A Meticulous Doctor, a Dedicated Volunteer
The photo on the last page of the Tufts University School of Medicine Class of 1981 yearbook captures its editors playing a board game as they sip wine. Seated on the left and sporting a mustache emblematic of the day is editor-in-chief John Erban.
Producing the yearbook could be painful, Erban recalled recently, using a saltier expression, but it was “a good exercise to get to know everybody and get a feel for how institutions record and retain historical information.”
That experience proved useful nine years later when the school needed a new medical editor for its well-established alumni publication, just renamed Tufts Medicine. They called on Erban, then an assistant professor of medicine and a member of the world-renowned hematology/oncology division at Tufts Medical Center.
Erban served in the volunteer editorial post for nearly thirty years, while earning acclaim as a clinician and researcher specializing in breast cancer, eventually becoming clinical director of Tufts Cancer Center and a School of Medicine professor. Although he set aside the editorial reins in August 2019, following surgery for brain cancer, he continues to inspire.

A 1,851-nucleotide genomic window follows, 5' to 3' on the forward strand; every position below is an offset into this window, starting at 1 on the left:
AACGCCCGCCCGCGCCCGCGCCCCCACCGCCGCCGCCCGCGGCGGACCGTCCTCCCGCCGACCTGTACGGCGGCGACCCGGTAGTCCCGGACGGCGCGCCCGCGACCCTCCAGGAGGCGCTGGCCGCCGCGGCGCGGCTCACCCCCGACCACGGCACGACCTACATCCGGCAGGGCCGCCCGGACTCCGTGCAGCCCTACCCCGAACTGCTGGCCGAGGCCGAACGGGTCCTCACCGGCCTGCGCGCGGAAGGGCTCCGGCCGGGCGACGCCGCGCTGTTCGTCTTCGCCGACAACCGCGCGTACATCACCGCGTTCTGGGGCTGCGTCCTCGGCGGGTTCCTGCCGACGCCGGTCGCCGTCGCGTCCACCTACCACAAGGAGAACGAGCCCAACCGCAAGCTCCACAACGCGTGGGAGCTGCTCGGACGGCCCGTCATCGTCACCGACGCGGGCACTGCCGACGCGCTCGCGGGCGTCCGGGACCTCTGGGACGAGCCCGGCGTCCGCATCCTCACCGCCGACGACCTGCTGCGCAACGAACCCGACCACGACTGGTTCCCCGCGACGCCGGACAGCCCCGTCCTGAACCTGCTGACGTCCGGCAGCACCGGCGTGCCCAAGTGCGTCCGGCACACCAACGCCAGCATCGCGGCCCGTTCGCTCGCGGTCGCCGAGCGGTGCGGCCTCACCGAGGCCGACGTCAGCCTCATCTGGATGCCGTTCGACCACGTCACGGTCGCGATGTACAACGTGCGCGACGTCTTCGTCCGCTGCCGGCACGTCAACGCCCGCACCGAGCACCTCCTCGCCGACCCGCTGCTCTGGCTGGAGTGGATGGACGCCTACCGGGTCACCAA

As medical editor, Erban was responsible for making sure the publication got the medicine right, as its tone evolved from “folksy” to more professional. “As an editor, you realized that there was a lot of incredible stuff going on at the school in most departments, from neuroscience to pediatrics,” he said, “and we did a pretty decent job of covering discoveries.”
Over the years, the magazine benefited from Erban’s insight and the same commitment to asking questions that helped make him a formidable clinician and scientist. “Jack Erban is the best physician I’ve ever met,” said David Wazer, professor of radiation oncology and radiation oncologist-in-chief at Tufts Medical Center. “The meticulousness with which he applies the scientific method in careful analysis of data toward patient management is extraordinary, and his wealth of knowledge is encyclopedic. He combines this with a human touch that to this day I still learn from.”